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By Bruce Britt and Bruce Britt,Contributing Writer | July 10, 1993
In its infancy the Caribbean pop sound known as reggae was the soundtrack of revolution. Inspired by God and the violent political realities of Jamaica circa 1975, reggae pioneers like Bob Marley, Burning Spear and Peter Tosh set prophetic, apocalyptic lyrics against a tropical beat.Twenty-odd years later reggae is still causing a revolution, but this time it's at the cash register. Reggae's international popularity is booming, as evidenced by Billboard magazine's introduction today of a chart to monitor sales of the music.
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NEWS
June 21, 2013
Sunday, June 23 Juneteenth The Howard County Center of African American Culture Inc. presents "From Slavery to Freedom: The Trials and Tribulations of James Too" at 3 p.m. at the Bain Center, 5470 Ruth Keeton Way in Columbia. Free event include dance performances, singing, light refreshments and audience participation. Information: 410-715-1921. Tuesday, June 25 'Power Foods for the Brain' A lecture with Dr. Neal Barnard will be held at 7 p.m. at Howard County Library's Miller branch, 9421 Frederick Road in Ellicott City.
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ENTERTAINMENT
By Sarah Schaffer and Sarah Schaffer,SUN STAFF | July 3, 2003
July 4 Here's where reggae is rockin' Local legend Danny Dread will perform an Independence Day set tomorrow at the Belvedere Hotel's 13th Floor. The music is scheduled to start around 9:30 p.m. The Belvedere Hotel is at 1 E. Chase St. For more information, call 410-347-0888. July 5 Fertile Ground will warm up the crowd for the Midnite Band at the Black Cat in Washington. Tickets are $15. The Black Cat is at 1811 14th St. N.W., Washington. For more information, call 202-667-7960 or visit www.blackcatdc.
ENTERTAINMENT
By Wesley Case, The Baltimore Sun | October 31, 2011
The melody is instantly familiar but the other sounds are not - horns boldly announce their arrival, the patient tempo crawls along and the voice is more Maryland than Liverpool. When the plea to stay kicks in - "Believe me when I beg you, don't ever leave me alone," he sings - the song's identity becomes clear. It's "Oh! Darling," the Lennon/McCartney classic, but this bouncing version comes courtesy of Yellow Dubmarine, a Rockville eight-piece that plays reggae versions of Beatles songs.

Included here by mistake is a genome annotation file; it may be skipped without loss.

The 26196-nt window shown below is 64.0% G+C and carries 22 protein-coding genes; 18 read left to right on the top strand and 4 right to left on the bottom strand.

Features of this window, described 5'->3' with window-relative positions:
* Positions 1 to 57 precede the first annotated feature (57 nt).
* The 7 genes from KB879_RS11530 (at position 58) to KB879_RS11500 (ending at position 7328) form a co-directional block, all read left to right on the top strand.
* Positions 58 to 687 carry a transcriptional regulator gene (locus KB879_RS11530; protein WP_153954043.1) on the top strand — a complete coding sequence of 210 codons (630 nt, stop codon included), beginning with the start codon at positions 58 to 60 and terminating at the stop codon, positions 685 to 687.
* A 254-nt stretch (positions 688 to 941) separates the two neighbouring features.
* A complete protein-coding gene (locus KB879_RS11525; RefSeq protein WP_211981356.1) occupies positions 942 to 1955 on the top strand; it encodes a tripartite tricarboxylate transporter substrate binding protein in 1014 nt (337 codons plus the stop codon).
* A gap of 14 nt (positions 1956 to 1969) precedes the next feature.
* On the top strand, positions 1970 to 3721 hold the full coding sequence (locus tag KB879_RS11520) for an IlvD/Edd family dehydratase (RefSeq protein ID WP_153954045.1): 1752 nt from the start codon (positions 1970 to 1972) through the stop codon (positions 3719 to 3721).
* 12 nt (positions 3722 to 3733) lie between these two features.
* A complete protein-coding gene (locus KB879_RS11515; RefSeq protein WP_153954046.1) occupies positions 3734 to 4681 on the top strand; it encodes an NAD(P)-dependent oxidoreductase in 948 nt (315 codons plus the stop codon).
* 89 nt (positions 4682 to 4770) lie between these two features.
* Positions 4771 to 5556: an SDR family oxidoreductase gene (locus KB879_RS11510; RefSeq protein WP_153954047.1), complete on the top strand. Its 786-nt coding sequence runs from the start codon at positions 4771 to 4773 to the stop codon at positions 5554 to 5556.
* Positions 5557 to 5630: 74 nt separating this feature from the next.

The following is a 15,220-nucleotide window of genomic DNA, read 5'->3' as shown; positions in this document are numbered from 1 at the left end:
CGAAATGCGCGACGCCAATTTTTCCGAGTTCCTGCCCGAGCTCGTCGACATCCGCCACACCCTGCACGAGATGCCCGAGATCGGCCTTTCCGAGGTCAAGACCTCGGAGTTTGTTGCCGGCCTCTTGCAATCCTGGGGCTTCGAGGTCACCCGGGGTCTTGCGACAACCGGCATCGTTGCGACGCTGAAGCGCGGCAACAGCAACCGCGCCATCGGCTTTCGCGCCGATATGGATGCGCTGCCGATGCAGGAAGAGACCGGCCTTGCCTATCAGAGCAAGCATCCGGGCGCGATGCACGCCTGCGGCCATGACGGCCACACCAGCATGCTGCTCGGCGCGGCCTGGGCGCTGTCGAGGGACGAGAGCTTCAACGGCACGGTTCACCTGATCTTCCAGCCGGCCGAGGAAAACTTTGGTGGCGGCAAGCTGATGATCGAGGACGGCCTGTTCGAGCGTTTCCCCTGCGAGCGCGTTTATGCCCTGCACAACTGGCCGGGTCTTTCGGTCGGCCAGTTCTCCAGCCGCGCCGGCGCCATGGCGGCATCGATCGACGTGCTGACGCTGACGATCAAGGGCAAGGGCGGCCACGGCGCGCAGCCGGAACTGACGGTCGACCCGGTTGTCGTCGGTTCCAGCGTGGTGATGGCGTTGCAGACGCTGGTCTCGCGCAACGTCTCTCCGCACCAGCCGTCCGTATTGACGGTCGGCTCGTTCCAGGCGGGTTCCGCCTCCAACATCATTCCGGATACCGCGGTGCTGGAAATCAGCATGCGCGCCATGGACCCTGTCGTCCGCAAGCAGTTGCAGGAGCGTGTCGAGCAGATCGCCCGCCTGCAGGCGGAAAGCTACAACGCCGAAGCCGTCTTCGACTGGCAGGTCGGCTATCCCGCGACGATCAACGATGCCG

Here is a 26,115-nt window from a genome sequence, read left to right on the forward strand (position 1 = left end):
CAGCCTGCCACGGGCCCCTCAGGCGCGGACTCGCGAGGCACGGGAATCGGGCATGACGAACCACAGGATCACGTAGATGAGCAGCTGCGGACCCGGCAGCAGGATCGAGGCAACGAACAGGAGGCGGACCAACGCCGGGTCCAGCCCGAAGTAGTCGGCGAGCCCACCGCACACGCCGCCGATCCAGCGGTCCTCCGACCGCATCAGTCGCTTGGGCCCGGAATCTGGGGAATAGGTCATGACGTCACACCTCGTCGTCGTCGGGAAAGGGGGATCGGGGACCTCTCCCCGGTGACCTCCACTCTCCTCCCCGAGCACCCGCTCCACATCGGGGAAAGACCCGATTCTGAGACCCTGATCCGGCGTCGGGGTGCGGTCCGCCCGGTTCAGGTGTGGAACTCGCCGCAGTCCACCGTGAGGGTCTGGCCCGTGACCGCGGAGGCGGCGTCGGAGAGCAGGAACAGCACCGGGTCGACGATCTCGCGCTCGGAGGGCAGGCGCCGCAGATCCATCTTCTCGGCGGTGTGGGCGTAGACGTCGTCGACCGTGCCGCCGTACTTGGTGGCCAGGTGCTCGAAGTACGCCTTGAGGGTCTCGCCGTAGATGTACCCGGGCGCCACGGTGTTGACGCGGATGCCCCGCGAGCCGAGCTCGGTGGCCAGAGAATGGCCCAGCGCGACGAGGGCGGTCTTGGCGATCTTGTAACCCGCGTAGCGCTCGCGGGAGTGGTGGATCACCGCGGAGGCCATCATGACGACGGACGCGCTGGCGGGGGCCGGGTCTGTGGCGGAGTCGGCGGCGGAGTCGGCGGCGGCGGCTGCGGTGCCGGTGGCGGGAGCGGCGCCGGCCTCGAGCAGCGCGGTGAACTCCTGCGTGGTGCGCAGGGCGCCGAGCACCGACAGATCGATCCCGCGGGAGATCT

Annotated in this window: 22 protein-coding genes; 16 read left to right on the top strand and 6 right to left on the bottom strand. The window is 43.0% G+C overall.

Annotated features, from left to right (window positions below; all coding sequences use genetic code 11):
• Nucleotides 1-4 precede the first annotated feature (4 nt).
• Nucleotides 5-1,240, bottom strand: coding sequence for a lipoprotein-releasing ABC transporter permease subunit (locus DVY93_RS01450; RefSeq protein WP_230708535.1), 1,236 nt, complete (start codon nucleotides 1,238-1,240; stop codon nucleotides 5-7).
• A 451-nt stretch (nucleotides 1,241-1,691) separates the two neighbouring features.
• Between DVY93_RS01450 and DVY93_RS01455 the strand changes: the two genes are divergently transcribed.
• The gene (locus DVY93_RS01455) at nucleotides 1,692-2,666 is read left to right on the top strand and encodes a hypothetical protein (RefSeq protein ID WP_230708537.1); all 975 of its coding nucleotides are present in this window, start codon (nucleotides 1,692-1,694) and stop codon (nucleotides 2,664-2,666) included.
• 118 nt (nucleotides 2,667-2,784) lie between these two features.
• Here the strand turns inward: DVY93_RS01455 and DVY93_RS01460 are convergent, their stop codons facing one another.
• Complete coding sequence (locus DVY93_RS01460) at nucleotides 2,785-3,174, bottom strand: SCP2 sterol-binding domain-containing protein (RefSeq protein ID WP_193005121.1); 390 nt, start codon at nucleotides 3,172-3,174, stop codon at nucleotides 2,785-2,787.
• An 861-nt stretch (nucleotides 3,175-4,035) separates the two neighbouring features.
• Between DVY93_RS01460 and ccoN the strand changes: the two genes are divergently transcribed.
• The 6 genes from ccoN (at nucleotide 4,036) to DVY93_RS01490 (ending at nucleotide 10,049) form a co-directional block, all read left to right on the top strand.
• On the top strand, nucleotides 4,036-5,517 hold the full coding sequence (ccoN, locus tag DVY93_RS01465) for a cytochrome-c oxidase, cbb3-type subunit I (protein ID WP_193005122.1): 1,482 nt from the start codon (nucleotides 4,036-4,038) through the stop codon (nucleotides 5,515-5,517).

SPORTS
By Kent Baker and Kent Baker,Staff Writer | May 12, 1993
They raced nine days earlier in a $30,600 allowance race and Argentine-bred Reggae defeated the fast-closing Rebuff by half a length for the victory.Yesterday's $35,000 Bald Eagle Stakes at Pimlico Race Cours was practically a rerun of that meeting.Reggae, with Mario Pino aboard, took the lead in mid-stretch an held off Rebuff by a neck to record his second straight turf victory over a 1 3/8 -mile distance.The early pacesetter, Master Dreamer, finished third behin Rebuff, who was second for the fifth straight time.
ENTERTAINMENT
By J. D. Considine and J. D. Considine,Sun Pop Music Critic | July 8, 1994
Most performers wouldn't consider a coast-to-coast package tour an ideal way to relax, but for Maxi Priest, playing the 10th Anniversary Reggae Sunsplash Festival is virtually a summer vacation."
FEATURES
By Michael Sragow and Michael Sragow,SUN MOVIE CRITIC | June 28, 2002
Stepping Razor: Red X, the Canadian Academy Award-nominated documentary from 1992 that combines a portrait of reggae great Peter Tosh with an investigation into his September 1987 murder, receives a rare screening tomorrow at 8 p.m. at the Heritage Cinema House, 19 E. North Ave. (between Charles and St. Paul streets), followed by a reggae dance party with Junior Marvin (former lead guitarist with Bob Marley and the Wailers) and Strykers Posse at 10 p.m. Americans have used reggae as good-time music for so long that it's useful to remember its pungent youth.